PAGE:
Raising Awareness of Mental Health

digital out of home advertising in new york city

​​​Posted May 10, 2021
Elizabeth Rave, Marketing Senior Director

As seen in Media Village

May is Mental Health Awareness Month and this year, more than then ever, brands recognize the need to connect with people to normalize, support, educate and provide resources around mental health. To spotlight the importance of focusing on well-being, OUTFRONT partnered with Jay Shetty, author and purpose coach, to bring positive mantras to Americans during their daily commutes and activities for the month of May. This channel, Moments in Health, which is the most recent addition to the Moments content series, provides simple, attainable, and powerful statements. The quotations are small reminders that can help reduce anxiety or concerns that people may be experiencing in that moment. The content is purposely relevant to the environment in which it is seen and the background colors vary dependent on time of day (pictured above). With over 60% of young adults reporting that the pandemic has had negative impact on their mental health, the subway environment, with an increasingly young ridership, makes it the perfect opportunity to reach this engaged demographic with the right messages.

Preventive Measures, a Washington, D.C.-based community mental health service company, sought to destigmatize mental health services with their bold #itsOK campaign, allowing people to accept that it is ok to not be ok. The campaign included several copy lines such as: "Who does the go-to person go to for help?" and "Because getting the help you need isn't crazy at all." The use of powerful people, families, and a new spin on the word crazy, reinforces mental health support as not shameful or even unusual. OUTFRONT Studios, our in-house creative agency, designed the campaign, which targeted Southeast and Southwest parts of DC; neighborhoods harder hit by the pandemic, increasing the probability of reaching those in need of resources.

San Diego's Health and Human Services Agency hyperlocal and contextually relevant campaign encouraged people to "Mask your face, not your feelings." Messaging was presented in both English and Spanish, depending on the neighborhood location. This campaign reminded people that while we may be hiding half of our face, it is important not to hide when we need help. The organization offered support by phone and online.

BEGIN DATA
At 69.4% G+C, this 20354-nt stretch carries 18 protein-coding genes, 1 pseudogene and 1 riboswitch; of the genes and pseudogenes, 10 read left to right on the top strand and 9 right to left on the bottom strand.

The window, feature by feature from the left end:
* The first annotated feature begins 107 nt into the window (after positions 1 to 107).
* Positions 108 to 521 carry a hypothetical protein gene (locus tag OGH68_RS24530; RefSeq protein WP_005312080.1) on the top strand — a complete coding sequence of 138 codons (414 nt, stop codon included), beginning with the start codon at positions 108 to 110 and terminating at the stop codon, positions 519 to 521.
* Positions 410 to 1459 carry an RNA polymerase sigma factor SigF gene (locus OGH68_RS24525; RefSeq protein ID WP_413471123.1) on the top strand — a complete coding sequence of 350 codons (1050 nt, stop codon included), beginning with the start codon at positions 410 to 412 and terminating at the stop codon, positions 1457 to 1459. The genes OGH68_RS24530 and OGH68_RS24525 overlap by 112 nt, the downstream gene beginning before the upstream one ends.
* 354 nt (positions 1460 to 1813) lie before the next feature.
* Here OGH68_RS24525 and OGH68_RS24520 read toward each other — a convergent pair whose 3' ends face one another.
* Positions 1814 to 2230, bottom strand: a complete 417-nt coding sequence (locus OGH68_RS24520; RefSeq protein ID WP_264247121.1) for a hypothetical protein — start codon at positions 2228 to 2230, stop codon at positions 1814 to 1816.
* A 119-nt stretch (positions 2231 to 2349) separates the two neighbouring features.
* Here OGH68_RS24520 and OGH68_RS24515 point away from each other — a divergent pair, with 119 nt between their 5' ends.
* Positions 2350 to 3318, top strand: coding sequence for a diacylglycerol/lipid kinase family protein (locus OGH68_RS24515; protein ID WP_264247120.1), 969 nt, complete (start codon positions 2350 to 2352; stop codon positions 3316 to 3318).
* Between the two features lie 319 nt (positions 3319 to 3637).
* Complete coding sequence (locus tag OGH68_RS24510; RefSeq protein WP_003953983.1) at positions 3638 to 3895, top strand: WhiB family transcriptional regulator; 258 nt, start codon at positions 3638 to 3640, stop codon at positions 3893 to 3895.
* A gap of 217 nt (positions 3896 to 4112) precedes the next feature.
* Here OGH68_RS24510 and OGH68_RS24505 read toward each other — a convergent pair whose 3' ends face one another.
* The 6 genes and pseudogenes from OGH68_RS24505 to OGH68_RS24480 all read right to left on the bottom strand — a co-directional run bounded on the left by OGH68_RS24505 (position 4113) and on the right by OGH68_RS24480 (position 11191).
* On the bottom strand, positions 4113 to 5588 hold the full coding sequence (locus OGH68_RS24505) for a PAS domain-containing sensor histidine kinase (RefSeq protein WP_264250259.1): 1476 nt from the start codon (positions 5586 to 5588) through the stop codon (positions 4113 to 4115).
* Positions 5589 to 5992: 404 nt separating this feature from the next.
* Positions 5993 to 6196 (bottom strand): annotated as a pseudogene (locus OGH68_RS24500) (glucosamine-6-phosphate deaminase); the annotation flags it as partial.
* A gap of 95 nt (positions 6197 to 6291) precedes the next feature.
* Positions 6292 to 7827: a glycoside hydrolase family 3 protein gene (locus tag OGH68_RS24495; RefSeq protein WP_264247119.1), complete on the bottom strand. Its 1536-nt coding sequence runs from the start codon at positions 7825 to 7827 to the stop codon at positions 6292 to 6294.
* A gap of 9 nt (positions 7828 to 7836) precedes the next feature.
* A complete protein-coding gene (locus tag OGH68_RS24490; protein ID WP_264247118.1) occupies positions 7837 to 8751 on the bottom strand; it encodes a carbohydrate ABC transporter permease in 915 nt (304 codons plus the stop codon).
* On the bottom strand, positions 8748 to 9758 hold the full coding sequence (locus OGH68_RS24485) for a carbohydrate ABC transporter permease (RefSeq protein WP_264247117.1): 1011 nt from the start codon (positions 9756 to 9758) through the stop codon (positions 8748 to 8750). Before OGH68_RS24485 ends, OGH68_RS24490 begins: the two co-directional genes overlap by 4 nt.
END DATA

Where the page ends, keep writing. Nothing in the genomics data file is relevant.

COVID-19 forced many adults to turn to telehealth methods in order to receive medical care. Following positive initial experiences with virtual appointments during lockdown, adults are now more trusting of telehealth as a primary method of medical care. Sondermind tapped into the telehealth trend with its offering of Video Therapy as a great way to speak to someone virtually.

Lastly, Madhappy and Project Healthy Minds are collaborating for Mental Health Awareness month with a simplistic, yet powerful, campaign running in major cities such as Los Angeles, Miami, Boston, Atlanta and San Francisco. The brands smartly harnessed the massive reach out of home media provides to deliver on its purpose to start the conversation around mental health in as many places as possible.

These are just a few examples of brands making impact in the mental health space. As people prepare to emerge to the new normal of real-life activities and experiences, lingering or new anxiety can be expected. With 45% of Americans reporting that they felt more in control of their health in 2020, effective messaging from brands is essential now, and in the future, to help people maintain that sense of control. As the days get longer, weather gets warmer, and people get back to old activities, the outdoor space continues to be a smart way to engage and connect with people in meaningful ways.

Thank you!